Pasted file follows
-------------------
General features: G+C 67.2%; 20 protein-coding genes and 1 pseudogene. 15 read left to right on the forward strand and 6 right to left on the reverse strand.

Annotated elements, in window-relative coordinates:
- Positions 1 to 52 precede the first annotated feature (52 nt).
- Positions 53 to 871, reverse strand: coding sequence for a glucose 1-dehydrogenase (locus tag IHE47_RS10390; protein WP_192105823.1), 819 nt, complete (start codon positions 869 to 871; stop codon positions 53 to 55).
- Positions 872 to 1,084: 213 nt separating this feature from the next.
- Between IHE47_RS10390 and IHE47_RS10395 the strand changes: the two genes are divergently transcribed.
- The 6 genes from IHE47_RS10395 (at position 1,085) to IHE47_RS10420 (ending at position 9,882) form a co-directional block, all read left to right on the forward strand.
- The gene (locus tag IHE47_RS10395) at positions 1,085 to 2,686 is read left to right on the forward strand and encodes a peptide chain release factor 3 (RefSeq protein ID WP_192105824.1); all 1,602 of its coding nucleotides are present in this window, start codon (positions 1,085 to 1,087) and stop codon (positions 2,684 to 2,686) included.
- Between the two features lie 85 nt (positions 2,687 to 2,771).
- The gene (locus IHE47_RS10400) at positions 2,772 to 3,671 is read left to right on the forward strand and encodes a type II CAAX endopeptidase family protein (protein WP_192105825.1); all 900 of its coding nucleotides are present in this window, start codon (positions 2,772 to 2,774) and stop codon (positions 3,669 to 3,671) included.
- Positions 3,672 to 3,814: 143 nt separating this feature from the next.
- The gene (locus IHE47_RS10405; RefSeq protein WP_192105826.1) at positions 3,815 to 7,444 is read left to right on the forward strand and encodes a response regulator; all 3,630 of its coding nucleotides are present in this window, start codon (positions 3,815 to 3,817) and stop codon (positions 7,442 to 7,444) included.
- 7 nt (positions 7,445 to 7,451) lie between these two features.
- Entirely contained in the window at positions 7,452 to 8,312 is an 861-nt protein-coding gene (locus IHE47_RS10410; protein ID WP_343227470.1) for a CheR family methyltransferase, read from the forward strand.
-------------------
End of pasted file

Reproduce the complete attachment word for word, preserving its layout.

General features: G+C 67.2%; 20 protein-coding genes and 1 pseudogene. 15 read left to right on the forward strand and 6 right to left on the reverse strand.

Annotated elements, in window-relative coordinates:
- Positions 1 to 52 precede the first annotated feature (52 nt).
- Positions 53 to 871, reverse strand: coding sequence for a glucose 1-dehydrogenase (locus tag IHE47_RS10390; protein WP_192105823.1), 819 nt, complete (start codon positions 869 to 871; stop codon positions 53 to 55).
- Positions 872 to 1,084: 213 nt separating this feature from the next.
- Between IHE47_RS10390 and IHE47_RS10395 the strand changes: the two genes are divergently transcribed.
- The 6 genes from IHE47_RS10395 (at position 1,085) to IHE47_RS10420 (ending at position 9,882) form a co-directional block, all read left to right on the forward strand.
- The gene (locus tag IHE47_RS10395) at positions 1,085 to 2,686 is read left to right on the forward strand and encodes a peptide chain release factor 3 (RefSeq protein ID WP_192105824.1); all 1,602 of its coding nucleotides are present in this window, start codon (positions 1,085 to 1,087) and stop codon (positions 2,684 to 2,686) included.
- Between the two features lie 85 nt (positions 2,687 to 2,771).
- The gene (locus IHE47_RS10400) at positions 2,772 to 3,671 is read left to right on the forward strand and encodes a type II CAAX endopeptidase family protein (protein WP_192105825.1); all 900 of its coding nucleotides are present in this window, start codon (positions 2,772 to 2,774) and stop codon (positions 3,669 to 3,671) included.
- Positions 3,672 to 3,814: 143 nt separating this feature from the next.
- The gene (locus IHE47_RS10405; RefSeq protein WP_192105826.1) at positions 3,815 to 7,444 is read left to right on the forward strand and encodes a response regulator; all 3,630 of its coding nucleotides are present in this window, start codon (positions 3,815 to 3,817) and stop codon (positions 7,442 to 7,444) included.
- 7 nt (positions 7,445 to 7,451) lie between these two features.
- Entirely contained in the window at positions 7,452 to 8,312 is an 861-nt protein-coding gene (locus IHE47_RS10410; protein ID WP_343227470.1) for a CheR family methyltransferase, read from the forward strand.